Dirty Thoughts

This is a rant. You have been forewarned! 🙂

In May 2015, I was preparing to leave the country for a few months. In preparation, I bought some new clothes and accessories, and I ran around trying to figure out what to pack. I also went through my wardrobe and washed a lot of clothes, setting things aside in piles, until it came time for me to pack it all up and haul it half-way around the planet (to the Philippines.)

I did my last load of laundry in my washing machine just before I left. I thought the machine was a little cranky when it stopped, the inner stainless steel tub wasn’t moving as freely as it should have.

Then I left my apartment for months, and when I came back, it turned out that the slightly cranky inner stainless steel tub of my washing machine was in full revolt – it wouldn’t much move at all.

My local gas and electric company offers something called a “Worry Free” contract on individual appliances. You pay a little bit each month, and then if you have a problem, you call the company and they send the repairman out to fix it. If you need parts, and it’s covered under the warranty, they order them (free to me, the customer) and then install them (labor is also free.) It’s a good system, and I’ve used it for several years.

So when I returned home, in September, I had some laundry to do. I realized my machine wasn’t working and began to haul my clothes to the local laundry mat to wash. In the meantime, I called for the repairman to come and diagnose the problem so the machine could be fixed.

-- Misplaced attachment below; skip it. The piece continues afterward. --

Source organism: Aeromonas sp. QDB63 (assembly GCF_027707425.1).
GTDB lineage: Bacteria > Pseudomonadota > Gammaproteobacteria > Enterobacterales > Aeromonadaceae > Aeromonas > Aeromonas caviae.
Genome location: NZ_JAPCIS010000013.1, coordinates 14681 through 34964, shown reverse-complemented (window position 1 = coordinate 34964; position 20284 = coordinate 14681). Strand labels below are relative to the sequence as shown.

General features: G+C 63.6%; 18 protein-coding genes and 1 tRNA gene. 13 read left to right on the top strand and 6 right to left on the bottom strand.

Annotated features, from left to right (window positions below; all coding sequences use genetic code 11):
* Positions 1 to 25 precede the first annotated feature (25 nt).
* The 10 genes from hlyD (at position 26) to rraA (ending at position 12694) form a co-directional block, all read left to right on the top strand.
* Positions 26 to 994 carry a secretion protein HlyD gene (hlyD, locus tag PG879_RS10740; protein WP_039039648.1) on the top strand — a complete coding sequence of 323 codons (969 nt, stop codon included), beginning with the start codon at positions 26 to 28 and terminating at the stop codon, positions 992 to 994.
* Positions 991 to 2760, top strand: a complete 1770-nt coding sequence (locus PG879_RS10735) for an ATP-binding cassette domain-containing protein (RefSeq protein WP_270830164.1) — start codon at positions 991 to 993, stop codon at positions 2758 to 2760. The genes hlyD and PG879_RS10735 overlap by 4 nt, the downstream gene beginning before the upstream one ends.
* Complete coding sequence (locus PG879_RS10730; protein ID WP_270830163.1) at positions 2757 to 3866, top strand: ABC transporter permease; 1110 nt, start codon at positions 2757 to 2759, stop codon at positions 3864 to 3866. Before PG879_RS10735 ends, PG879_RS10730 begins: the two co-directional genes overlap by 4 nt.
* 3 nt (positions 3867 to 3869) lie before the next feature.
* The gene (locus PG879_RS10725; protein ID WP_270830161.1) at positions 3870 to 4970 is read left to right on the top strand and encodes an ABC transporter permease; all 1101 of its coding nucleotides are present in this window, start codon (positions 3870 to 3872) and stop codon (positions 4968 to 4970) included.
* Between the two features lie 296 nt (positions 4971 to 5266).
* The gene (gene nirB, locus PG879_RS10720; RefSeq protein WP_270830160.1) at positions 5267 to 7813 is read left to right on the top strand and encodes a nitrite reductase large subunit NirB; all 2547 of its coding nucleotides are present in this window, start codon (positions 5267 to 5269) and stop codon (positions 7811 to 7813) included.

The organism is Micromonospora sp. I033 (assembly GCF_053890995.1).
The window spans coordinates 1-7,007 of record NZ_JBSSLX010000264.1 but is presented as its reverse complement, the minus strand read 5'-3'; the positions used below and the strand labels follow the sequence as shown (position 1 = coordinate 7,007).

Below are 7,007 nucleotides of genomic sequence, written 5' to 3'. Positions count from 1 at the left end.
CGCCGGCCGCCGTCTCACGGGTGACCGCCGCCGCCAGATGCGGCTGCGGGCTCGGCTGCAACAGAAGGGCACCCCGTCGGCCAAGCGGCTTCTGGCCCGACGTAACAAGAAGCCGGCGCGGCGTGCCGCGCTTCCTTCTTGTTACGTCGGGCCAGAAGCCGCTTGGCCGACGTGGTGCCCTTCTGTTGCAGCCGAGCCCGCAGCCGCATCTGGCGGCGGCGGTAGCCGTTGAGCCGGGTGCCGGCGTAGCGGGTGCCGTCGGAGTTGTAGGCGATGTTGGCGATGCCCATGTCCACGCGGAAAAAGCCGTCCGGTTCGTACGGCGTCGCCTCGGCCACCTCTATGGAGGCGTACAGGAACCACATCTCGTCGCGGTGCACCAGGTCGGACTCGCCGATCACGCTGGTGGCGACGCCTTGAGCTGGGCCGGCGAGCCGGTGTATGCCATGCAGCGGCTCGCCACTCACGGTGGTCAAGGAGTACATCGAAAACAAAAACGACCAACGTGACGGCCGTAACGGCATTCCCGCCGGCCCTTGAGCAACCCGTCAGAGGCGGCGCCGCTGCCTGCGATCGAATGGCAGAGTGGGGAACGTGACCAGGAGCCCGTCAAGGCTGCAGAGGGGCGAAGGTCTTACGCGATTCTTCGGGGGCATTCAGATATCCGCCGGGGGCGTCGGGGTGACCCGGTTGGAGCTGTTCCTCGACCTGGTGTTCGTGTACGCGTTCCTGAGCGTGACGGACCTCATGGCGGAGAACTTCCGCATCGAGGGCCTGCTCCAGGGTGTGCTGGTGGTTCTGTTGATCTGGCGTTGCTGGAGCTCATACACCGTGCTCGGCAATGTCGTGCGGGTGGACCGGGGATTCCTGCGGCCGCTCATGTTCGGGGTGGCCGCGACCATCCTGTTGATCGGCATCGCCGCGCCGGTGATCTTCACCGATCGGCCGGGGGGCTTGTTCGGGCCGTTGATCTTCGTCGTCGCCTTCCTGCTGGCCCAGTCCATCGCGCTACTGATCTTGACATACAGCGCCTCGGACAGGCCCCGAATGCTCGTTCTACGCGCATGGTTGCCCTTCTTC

Well, it turns out that my machine couldn’t be fixed. It was a front loading washing machine, about 9 years old, and the outer tub and ball bearing got locked up, which is why the tub wasn’t spinning on the inside. This is, apparently, a common thing to have happen with these machines. Also, because it’s an extremely difficult part to fix (you’d need to take the entire machine apart inside a machine shop, then re-install the outer tub and the ball bearing…) it’s not covered under the warranty. And, the repairman told me, when the part is not covered, the labor to make the repair isn’t covered either.

And how much would the labor be, if I wanted to proceed with the repair anyway? Oh, about $270 AN HOUR, the repairman informed me.

Argh. No, it’s not worth it to repair a machine that’s 9 years old when the labor is $270 an hour and it would take at least 4 hours to make the repair.

Alright, I thought, then I guess I need to buy a new washing machine. I’m all for doing my best to repair appliances where possible, but this washing machine was kaput.

Off I went to Sears, Home Depot, PC Richards and a few other appliance places. Boy, was I shocked when I got there!

It turns out that in the past few years, washers and dryers are now the size of a small car!

My 750 square foot apartment has a small, 27.5 inch wide and 32 inch deep “closet” to house BOTH my washer AND dryer – one stacked on top of the other. That’s all the space I have for the machines. I can’t create more space in a 100 year old brownstone.